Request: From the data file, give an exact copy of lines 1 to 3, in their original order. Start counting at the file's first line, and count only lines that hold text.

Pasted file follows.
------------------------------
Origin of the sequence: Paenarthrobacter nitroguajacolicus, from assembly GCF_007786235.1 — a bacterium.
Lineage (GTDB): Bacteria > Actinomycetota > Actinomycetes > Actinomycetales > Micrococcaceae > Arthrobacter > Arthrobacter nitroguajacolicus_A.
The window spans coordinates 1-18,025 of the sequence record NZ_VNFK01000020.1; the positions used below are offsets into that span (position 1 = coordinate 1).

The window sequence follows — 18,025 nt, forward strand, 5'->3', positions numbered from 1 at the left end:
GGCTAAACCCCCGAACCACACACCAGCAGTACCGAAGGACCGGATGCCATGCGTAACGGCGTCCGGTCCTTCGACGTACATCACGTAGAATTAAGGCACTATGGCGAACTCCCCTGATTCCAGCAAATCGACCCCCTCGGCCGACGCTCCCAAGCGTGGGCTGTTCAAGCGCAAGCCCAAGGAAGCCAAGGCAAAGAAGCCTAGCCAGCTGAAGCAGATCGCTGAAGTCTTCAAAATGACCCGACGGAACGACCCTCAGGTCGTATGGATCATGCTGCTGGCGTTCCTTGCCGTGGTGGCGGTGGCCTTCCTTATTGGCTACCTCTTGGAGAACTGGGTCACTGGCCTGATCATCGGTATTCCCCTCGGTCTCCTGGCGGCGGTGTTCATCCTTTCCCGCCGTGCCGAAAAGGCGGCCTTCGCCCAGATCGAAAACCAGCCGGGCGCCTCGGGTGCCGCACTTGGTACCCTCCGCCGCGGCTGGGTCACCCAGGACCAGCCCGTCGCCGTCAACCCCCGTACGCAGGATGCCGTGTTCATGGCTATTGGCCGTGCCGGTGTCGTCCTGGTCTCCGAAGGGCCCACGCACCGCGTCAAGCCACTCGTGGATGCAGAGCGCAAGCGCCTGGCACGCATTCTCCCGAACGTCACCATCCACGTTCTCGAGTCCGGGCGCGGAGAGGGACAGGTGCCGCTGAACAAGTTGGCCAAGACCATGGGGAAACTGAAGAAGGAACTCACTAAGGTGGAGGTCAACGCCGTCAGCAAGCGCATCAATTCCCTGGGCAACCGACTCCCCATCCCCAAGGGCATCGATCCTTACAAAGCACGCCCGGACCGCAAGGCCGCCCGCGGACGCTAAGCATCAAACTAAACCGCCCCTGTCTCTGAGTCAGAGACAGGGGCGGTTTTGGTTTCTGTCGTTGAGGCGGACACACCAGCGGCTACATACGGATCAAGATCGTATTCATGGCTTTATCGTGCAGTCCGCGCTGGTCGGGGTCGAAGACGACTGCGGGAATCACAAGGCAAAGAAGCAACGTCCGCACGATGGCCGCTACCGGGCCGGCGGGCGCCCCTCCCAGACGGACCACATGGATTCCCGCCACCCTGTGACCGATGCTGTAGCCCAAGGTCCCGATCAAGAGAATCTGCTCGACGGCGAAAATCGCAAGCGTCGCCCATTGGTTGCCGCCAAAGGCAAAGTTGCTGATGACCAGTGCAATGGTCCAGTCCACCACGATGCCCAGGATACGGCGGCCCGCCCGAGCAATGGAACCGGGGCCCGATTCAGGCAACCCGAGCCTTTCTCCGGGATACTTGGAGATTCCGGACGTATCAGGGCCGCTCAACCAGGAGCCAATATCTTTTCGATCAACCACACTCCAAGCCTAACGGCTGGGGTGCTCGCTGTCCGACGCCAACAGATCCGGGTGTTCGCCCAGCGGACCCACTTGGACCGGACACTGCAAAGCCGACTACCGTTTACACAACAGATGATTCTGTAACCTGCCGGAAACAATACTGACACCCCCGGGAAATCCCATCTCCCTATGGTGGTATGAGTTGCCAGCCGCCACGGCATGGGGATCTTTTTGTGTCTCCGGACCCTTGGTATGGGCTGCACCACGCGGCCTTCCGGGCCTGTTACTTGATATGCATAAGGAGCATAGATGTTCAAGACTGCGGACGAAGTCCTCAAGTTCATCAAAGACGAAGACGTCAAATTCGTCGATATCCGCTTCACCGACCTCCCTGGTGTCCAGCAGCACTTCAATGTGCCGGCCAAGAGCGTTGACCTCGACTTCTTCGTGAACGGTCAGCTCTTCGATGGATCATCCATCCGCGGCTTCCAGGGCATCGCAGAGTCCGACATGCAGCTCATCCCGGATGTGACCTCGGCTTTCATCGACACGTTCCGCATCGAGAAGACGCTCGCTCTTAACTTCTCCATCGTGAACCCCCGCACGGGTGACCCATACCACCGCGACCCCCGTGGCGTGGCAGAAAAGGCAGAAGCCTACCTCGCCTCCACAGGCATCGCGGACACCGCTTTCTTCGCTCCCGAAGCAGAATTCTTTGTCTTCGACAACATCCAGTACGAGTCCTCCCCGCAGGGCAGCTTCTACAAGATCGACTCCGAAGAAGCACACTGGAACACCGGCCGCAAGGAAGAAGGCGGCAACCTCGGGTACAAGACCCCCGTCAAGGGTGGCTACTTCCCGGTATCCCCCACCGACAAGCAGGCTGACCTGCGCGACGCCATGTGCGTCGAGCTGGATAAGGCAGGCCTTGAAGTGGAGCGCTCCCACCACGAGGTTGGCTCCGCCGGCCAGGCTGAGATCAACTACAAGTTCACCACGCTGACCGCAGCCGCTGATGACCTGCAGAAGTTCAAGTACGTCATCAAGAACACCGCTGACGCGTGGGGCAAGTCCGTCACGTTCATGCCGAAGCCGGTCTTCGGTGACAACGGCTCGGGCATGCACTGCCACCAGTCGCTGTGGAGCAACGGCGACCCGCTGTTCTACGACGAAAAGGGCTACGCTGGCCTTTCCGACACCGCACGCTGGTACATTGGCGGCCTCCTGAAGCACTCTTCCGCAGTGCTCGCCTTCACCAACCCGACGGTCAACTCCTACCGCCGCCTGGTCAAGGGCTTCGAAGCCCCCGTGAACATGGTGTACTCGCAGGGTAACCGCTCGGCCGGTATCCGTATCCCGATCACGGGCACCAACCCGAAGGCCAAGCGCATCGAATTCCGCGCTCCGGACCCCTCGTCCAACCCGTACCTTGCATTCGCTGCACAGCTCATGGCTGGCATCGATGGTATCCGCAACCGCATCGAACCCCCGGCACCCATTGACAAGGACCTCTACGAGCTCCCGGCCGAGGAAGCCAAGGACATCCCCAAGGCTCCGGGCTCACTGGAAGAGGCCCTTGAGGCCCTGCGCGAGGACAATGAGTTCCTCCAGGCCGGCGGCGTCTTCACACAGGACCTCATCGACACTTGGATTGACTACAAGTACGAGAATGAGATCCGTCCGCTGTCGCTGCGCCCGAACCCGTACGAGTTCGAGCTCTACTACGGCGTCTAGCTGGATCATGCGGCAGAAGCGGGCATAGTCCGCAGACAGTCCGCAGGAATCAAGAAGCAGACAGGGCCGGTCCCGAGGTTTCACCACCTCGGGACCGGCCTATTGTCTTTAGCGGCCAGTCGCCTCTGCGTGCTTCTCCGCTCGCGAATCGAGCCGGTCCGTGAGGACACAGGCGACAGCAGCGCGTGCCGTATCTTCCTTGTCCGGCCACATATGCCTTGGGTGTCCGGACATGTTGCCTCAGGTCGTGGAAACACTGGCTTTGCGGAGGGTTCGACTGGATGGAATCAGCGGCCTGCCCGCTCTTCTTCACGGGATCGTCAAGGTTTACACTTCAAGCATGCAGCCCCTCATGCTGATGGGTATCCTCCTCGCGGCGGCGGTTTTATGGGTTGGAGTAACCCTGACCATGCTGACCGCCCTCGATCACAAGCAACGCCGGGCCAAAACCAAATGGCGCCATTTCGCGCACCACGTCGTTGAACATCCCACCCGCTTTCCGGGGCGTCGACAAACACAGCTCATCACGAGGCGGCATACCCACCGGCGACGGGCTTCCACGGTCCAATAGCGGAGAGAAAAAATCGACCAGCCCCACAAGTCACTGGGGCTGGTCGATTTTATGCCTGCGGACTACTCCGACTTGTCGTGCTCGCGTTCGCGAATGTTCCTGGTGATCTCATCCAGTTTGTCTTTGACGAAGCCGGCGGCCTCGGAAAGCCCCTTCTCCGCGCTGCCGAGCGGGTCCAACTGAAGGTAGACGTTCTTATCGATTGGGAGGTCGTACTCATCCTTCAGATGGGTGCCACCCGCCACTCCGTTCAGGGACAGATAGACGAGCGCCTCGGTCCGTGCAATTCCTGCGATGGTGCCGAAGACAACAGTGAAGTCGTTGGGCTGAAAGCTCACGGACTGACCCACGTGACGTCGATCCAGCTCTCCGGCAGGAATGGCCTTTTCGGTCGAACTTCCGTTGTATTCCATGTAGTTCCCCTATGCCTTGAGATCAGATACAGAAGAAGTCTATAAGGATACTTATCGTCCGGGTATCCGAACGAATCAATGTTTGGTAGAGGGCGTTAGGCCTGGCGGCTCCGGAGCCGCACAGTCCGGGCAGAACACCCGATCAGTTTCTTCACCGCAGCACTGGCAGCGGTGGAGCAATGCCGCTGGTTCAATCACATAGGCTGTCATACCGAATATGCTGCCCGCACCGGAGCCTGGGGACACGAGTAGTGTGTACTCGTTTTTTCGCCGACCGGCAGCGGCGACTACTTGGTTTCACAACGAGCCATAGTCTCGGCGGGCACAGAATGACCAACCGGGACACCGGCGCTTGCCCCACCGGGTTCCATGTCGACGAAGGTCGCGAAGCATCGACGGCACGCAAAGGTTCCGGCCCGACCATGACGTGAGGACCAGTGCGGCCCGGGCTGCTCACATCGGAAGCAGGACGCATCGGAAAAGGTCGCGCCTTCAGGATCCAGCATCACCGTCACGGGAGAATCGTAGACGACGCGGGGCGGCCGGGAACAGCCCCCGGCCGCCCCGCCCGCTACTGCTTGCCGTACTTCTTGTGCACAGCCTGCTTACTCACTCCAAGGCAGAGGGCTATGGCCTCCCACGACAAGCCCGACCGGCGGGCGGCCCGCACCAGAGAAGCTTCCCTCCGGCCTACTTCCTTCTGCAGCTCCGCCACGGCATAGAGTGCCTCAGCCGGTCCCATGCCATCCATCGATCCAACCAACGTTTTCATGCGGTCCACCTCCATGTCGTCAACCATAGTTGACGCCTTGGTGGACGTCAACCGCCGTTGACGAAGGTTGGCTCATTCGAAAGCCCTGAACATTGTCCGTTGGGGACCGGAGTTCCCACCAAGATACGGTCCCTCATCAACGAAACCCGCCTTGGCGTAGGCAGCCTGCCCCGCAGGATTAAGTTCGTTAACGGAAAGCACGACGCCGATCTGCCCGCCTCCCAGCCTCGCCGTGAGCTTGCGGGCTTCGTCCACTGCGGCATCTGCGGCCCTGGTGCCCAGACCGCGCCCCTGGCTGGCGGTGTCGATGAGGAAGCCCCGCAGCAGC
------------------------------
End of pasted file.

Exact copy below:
Origin of the sequence: Paenarthrobacter nitroguajacolicus, from assembly GCF_007786235.1 — a bacterium.
Lineage (GTDB): Bacteria > Actinomycetota > Actinomycetes > Actinomycetales > Micrococcaceae > Arthrobacter > Arthrobacter nitroguajacolicus_A.
The window spans coordinates 1-18,025 of the sequence record NZ_VNFK01000020.1; the positions used below are offsets into that span (position 1 = coordinate 1).